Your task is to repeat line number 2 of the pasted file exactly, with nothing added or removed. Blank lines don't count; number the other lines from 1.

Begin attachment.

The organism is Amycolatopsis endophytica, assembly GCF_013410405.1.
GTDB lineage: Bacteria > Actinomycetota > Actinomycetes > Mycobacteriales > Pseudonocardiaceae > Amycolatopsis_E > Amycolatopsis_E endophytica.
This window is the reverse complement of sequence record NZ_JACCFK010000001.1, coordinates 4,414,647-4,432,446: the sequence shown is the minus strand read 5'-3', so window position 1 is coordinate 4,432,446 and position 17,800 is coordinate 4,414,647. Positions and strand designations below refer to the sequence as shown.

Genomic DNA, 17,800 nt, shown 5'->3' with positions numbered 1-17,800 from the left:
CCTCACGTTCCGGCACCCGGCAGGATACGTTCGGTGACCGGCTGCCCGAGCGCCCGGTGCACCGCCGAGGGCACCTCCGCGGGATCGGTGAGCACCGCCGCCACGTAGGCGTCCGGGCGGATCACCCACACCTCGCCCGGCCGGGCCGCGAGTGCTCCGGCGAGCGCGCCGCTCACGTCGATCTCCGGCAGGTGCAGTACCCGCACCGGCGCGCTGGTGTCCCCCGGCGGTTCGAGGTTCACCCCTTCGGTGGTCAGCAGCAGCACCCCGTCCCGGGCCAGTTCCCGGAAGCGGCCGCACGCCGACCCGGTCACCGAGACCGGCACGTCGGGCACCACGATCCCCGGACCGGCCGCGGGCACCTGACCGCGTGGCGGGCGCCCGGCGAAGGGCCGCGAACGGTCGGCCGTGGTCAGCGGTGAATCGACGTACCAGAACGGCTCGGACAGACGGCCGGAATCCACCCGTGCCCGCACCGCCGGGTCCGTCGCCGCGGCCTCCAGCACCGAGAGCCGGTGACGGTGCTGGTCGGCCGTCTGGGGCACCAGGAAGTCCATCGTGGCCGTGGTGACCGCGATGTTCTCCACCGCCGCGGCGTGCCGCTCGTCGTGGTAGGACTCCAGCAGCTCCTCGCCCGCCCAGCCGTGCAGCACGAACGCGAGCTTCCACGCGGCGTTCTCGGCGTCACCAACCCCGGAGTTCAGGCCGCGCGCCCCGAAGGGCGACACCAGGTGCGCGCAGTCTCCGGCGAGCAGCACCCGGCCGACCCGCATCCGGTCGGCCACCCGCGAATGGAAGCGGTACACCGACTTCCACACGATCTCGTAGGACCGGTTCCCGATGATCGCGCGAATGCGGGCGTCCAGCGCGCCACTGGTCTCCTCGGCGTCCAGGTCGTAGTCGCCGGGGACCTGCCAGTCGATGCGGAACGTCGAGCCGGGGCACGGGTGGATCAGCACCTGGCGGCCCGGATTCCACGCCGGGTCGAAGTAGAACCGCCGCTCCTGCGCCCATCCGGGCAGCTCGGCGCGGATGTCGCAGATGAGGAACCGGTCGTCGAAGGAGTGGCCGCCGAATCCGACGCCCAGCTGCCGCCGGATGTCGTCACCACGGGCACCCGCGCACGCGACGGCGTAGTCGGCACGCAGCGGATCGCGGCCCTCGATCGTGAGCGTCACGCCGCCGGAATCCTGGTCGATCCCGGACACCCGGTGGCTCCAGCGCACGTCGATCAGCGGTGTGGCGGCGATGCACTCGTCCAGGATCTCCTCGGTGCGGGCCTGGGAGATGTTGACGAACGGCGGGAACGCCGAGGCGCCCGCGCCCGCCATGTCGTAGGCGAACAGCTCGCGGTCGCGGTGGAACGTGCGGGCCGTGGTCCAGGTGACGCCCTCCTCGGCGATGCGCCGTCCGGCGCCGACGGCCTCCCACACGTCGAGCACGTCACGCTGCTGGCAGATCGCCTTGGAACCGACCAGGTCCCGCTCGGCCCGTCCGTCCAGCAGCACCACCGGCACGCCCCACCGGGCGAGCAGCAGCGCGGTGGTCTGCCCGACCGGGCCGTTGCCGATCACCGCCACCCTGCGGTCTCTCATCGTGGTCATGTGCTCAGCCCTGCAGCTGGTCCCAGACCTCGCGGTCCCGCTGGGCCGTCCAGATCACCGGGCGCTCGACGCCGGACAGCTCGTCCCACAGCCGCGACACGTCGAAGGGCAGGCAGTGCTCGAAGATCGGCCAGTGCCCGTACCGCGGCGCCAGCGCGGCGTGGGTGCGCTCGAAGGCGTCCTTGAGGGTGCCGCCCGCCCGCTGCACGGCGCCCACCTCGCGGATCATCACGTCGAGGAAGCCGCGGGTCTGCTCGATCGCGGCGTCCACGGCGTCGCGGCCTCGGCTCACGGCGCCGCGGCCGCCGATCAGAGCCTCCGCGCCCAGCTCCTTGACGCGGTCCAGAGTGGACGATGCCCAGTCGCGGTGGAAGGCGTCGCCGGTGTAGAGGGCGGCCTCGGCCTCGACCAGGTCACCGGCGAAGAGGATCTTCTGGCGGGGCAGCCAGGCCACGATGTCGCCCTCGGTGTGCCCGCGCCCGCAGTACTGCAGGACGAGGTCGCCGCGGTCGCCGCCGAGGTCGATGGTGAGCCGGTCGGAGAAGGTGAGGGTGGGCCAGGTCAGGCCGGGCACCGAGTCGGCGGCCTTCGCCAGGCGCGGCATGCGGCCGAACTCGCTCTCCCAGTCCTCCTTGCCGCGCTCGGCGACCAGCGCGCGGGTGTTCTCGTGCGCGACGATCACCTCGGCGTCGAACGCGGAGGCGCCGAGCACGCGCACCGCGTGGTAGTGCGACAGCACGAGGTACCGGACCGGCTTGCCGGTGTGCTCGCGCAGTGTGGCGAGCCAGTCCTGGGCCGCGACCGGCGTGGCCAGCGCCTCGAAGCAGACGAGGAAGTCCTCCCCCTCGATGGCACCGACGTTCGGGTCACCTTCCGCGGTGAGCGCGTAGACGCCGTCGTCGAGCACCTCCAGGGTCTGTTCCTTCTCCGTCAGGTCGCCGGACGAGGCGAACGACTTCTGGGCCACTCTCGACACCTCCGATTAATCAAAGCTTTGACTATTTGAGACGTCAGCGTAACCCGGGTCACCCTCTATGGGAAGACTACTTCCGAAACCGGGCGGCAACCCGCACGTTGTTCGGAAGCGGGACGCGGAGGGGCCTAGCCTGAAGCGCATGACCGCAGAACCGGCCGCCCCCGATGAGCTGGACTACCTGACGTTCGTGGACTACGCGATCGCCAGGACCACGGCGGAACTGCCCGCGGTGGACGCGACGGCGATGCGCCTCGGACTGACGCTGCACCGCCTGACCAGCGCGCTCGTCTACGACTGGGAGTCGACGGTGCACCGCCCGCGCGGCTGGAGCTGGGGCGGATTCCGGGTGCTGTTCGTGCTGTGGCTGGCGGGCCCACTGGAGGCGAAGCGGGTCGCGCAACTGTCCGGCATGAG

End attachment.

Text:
GTDB lineage: Bacteria > Actinomycetota > Actinomycetes > Mycobacteriales > Pseudonocardiaceae > Amycolatopsis_E > Amycolatopsis_E endophytica.